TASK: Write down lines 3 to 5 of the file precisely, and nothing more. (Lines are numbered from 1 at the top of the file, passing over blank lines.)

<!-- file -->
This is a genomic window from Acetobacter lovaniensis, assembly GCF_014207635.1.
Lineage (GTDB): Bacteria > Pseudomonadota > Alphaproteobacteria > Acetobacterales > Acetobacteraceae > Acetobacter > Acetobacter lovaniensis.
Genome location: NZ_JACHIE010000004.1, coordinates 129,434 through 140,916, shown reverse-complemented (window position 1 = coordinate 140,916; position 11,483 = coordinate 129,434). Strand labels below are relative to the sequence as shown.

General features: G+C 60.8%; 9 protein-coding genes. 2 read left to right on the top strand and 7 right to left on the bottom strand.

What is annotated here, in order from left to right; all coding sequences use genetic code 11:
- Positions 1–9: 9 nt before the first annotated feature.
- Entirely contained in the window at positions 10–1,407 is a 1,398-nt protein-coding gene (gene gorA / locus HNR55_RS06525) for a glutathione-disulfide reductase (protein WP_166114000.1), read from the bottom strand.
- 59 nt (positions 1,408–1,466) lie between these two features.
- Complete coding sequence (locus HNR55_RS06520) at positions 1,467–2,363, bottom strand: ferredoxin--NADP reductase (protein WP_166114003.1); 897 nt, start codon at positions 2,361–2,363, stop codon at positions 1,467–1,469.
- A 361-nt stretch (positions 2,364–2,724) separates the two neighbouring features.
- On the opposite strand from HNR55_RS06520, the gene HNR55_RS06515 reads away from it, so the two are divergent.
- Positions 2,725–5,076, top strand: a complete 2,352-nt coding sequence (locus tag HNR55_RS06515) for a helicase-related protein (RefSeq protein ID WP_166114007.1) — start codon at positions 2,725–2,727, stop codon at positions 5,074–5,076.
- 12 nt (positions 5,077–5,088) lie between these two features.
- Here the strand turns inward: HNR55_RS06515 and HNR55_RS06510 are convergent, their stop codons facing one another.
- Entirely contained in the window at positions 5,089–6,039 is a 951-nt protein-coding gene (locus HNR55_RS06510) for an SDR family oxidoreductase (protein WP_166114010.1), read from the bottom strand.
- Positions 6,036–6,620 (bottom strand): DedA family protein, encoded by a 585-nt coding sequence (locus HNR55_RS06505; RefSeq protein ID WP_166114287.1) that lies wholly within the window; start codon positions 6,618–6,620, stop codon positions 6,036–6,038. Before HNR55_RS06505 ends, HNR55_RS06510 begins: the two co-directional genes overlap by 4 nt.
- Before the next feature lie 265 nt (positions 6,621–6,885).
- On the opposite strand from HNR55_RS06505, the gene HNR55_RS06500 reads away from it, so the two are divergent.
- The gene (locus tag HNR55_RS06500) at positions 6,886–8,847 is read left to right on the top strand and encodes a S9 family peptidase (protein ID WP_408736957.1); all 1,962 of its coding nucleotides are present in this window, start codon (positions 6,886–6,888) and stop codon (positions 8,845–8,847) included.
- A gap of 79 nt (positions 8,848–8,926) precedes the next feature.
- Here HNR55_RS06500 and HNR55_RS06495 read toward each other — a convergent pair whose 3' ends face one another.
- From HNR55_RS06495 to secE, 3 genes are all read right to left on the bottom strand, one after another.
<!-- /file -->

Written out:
Genome location: NZ_JACHIE010000004.1, coordinates 129,434 through 140,916, shown reverse-complemented (window position 1 = coordinate 140,916; position 11,483 = coordinate 129,434). Strand labels below are relative to the sequence as shown.

General features: G+C 60.8%; 9 protein-coding genes. 2 read left to right on the top strand and 7 right to left on the bottom strand.

What is annotated here, in order from left to right; all coding sequences use genetic code 11: